I also think it requires a look through, as it were, the wrong end of the telescope.

What does the “little picture” tell us that might be useful? 

For example, what about exceptions?

There are lots of ways to think about them—collateral or credit; at funding or those that develop with the passage of time (e.g., financial statements become stale); by dollar or by number; by collateral type; by individual lender? 

Where should you look? Where should you start?

The short answer: “Everywhere.

Concentration once removed: loans you buy

What about indirect credit, exposures that your bank buys that you have not underwritten yourself? 

• While you can control your own underwriting practices and enforce your own internal controls and standards, are you fully conversant with the way the seller does things?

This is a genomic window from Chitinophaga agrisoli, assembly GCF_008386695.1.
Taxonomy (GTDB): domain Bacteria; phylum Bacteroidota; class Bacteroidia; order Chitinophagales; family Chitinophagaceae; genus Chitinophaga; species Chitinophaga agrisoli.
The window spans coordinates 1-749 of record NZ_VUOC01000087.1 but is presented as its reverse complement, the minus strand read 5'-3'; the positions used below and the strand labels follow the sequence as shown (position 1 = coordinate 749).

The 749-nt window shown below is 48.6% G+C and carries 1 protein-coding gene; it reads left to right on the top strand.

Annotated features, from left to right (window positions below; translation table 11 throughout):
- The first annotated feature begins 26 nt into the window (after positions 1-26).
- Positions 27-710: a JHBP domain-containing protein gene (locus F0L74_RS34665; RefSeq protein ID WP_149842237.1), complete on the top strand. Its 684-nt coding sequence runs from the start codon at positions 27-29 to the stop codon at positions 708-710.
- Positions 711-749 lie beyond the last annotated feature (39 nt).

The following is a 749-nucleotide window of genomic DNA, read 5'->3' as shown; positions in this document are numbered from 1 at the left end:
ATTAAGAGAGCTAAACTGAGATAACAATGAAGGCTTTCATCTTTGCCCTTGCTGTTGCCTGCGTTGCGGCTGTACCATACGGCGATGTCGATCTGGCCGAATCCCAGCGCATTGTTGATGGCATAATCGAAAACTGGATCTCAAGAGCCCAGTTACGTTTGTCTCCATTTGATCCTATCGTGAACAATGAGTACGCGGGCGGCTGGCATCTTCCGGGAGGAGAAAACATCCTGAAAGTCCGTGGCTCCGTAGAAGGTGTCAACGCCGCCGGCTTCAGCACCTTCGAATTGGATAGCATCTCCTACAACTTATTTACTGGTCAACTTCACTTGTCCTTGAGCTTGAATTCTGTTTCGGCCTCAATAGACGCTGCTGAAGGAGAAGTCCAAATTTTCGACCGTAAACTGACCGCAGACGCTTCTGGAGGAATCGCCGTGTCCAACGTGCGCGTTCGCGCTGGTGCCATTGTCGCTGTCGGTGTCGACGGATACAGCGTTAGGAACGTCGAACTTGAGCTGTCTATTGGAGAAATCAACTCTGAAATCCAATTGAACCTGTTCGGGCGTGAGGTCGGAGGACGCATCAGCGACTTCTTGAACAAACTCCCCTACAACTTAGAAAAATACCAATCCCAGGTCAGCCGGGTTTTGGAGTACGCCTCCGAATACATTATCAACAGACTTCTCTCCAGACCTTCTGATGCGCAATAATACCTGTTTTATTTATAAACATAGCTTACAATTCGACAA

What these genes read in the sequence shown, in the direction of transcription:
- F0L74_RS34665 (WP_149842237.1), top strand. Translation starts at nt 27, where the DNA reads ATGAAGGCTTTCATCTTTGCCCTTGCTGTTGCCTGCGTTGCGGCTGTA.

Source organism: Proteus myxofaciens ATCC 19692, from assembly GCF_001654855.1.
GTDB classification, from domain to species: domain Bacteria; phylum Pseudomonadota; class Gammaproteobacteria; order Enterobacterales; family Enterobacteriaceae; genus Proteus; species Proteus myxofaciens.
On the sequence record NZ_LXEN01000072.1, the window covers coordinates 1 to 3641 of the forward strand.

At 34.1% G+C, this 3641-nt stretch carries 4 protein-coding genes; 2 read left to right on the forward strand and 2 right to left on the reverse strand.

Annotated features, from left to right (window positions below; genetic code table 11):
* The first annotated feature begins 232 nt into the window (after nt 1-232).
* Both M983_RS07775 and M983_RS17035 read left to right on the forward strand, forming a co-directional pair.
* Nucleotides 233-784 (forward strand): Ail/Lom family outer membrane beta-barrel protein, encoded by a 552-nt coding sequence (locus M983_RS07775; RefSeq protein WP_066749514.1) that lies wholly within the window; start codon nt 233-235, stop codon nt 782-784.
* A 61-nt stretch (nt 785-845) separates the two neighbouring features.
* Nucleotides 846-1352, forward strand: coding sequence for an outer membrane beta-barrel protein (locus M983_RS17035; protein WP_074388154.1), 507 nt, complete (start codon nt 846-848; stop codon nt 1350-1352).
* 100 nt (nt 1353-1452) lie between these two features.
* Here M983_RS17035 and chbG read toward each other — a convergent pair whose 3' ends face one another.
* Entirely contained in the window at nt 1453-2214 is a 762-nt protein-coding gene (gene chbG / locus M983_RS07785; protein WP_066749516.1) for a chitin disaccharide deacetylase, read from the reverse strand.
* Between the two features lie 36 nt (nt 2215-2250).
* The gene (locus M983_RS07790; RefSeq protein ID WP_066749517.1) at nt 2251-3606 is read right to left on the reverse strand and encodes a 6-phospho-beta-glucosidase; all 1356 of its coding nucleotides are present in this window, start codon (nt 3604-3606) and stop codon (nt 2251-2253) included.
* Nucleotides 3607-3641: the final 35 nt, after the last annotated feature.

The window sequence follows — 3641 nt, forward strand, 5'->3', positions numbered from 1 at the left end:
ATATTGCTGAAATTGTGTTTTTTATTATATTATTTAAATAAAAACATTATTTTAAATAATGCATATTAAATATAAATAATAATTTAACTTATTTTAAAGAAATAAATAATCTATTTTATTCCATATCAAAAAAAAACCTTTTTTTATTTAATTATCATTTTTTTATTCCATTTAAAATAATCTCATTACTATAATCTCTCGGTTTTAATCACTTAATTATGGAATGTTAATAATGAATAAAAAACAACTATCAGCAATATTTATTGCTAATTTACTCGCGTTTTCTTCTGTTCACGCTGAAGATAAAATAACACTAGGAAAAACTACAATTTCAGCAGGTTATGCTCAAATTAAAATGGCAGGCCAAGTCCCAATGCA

• What’s the track record of the originator? 

• What are the relevant scorecard numbers in the area of internal controls management such as exceptions, past dues, etc.? 

• Have you done due diligence to satisfy yourself and your bank that the seller’s processes are well developed, sound, and effective?

Indirect credit wreaked havoc many correspondent banks over the years, those who were buyers of credit to increase their own earning asset totals. Banks ranging from the size and prestige of Continental Illinois to community banks in many states suffered grievous damage, the latter category as recently as three and four years ago by sloppy underwriting, a credit concentration in and of itself.

Much discussion about indirect lending today centers on the compliance aspects, i.e., does the seller of loans abide by all the consumer and fair-lending rules. My point there is, never forget the credit side of any such transaction, either.

Ultimate protection against concentration risk